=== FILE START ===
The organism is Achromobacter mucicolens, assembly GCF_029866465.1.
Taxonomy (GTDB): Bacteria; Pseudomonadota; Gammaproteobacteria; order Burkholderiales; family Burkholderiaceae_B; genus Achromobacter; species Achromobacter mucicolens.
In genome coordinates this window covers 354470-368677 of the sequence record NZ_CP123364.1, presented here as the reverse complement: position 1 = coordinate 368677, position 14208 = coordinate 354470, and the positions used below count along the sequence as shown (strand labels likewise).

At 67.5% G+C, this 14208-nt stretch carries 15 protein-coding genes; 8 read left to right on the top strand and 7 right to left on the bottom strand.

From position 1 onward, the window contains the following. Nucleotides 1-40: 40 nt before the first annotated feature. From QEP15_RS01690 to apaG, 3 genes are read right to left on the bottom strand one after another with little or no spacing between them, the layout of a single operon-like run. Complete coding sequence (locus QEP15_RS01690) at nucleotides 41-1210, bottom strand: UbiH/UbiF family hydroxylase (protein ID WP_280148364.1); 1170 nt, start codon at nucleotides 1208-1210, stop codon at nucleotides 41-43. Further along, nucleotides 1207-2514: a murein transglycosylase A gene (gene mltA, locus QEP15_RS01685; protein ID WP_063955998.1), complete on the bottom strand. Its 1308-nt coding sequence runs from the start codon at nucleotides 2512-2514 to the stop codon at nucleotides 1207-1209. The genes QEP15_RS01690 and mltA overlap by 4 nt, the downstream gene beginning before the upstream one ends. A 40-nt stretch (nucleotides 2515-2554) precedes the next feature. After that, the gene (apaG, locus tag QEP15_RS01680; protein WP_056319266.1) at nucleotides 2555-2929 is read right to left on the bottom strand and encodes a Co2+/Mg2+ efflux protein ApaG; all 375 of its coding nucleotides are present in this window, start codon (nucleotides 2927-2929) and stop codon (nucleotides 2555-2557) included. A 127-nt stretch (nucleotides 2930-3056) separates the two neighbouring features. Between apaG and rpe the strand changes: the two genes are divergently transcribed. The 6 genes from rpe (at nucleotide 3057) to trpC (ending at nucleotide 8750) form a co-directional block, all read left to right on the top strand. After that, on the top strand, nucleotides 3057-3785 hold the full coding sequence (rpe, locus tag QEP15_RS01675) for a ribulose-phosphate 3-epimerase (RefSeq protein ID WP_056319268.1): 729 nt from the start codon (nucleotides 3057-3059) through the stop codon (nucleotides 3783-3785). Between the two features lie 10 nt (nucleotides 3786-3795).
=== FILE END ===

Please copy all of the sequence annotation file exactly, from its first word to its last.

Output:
The organism is Achromobacter mucicolens, assembly GCF_029866465.1.
Taxonomy (GTDB): Bacteria; Pseudomonadota; Gammaproteobacteria; order Burkholderiales; family Burkholderiaceae_B; genus Achromobacter; species Achromobacter mucicolens.
In genome coordinates this window covers 354470-368677 of the sequence record NZ_CP123364.1, presented here as the reverse complement: position 1 = coordinate 368677, position 14208 = coordinate 354470, and the positions used below count along the sequence as shown (strand labels likewise).

At 67.5% G+C, this 14208-nt stretch carries 15 protein-coding genes; 8 read left to right on the top strand and 7 right to left on the bottom strand.

From position 1 onward, the window contains the following. Nucleotides 1-40: 40 nt before the first annotated feature. From QEP15_RS01690 to apaG, 3 genes are read right to left on the bottom strand one after another with little or no spacing between them, the layout of a single operon-like run. Complete coding sequence (locus QEP15_RS01690) at nucleotides 41-1210, bottom strand: UbiH/UbiF family hydroxylase (protein ID WP_280148364.1); 1170 nt, start codon at nucleotides 1208-1210, stop codon at nucleotides 41-43. Further along, nucleotides 1207-2514: a murein transglycosylase A gene (gene mltA, locus QEP15_RS01685; protein ID WP_063955998.1), complete on the bottom strand. Its 1308-nt coding sequence runs from the start codon at nucleotides 2512-2514 to the stop codon at nucleotides 1207-1209. The genes QEP15_RS01690 and mltA overlap by 4 nt, the downstream gene beginning before the upstream one ends. A 40-nt stretch (nucleotides 2515-2554) precedes the next feature. After that, the gene (apaG, locus tag QEP15_RS01680; protein WP_056319266.1) at nucleotides 2555-2929 is read right to left on the bottom strand and encodes a Co2+/Mg2+ efflux protein ApaG; all 375 of its coding nucleotides are present in this window, start codon (nucleotides 2927-2929) and stop codon (nucleotides 2555-2557) included. A 127-nt stretch (nucleotides 2930-3056) separates the two neighbouring features. Between apaG and rpe the strand changes: the two genes are divergently transcribed. The 6 genes from rpe (at nucleotide 3057) to trpC (ending at nucleotide 8750) form a co-directional block, all read left to right on the top strand. After that, on the top strand, nucleotides 3057-3785 hold the full coding sequence (rpe, locus tag QEP15_RS01675) for a ribulose-phosphate 3-epimerase (RefSeq protein ID WP_056319268.1): 729 nt from the start codon (nucleotides 3057-3059) through the stop codon (nucleotides 3783-3785). Between the two features lie 10 nt (nucleotides 3786-3795).